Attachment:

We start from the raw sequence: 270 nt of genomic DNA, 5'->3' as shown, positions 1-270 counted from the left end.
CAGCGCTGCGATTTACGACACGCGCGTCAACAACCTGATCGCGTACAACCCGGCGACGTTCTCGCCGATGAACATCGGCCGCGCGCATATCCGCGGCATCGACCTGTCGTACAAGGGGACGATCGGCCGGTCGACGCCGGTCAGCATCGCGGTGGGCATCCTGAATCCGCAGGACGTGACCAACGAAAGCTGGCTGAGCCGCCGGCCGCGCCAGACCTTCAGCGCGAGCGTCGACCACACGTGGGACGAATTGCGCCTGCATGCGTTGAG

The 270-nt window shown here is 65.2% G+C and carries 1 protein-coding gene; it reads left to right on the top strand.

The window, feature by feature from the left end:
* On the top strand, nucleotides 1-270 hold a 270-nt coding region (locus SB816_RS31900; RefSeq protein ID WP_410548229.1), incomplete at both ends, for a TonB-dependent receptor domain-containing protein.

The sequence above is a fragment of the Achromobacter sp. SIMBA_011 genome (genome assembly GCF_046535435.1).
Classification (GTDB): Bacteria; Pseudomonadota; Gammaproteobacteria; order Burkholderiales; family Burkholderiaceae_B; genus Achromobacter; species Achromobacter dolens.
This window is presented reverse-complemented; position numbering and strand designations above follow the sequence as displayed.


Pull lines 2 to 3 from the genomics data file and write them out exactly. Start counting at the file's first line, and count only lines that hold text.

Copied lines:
CAGCGCTGCGATTTACGACACGCGCGTCAACAACCTGATCGCGTACAACCCGGCGACGTTCTCGCCGATGAACATCGGCCGCGCGCATATCCGCGGCATCGACCTGTCGTACAAGGGGACGATCGGCCGGTCGACGCCGGTCAGCATCGCGGTGGGCATCCTGAATCCGCAGGACGTGACCAACGAAAGCTGGCTGAGCCGCCGGCCGCGCCAGACCTTCAGCGCGAGCGTCGACCACACGTGGGACGAATTGCGCCTGCATGCGTTGAG

The 270-nt window shown here is 65.2% G+C and carries 1 protein-coding gene; it reads left to right on the top strand.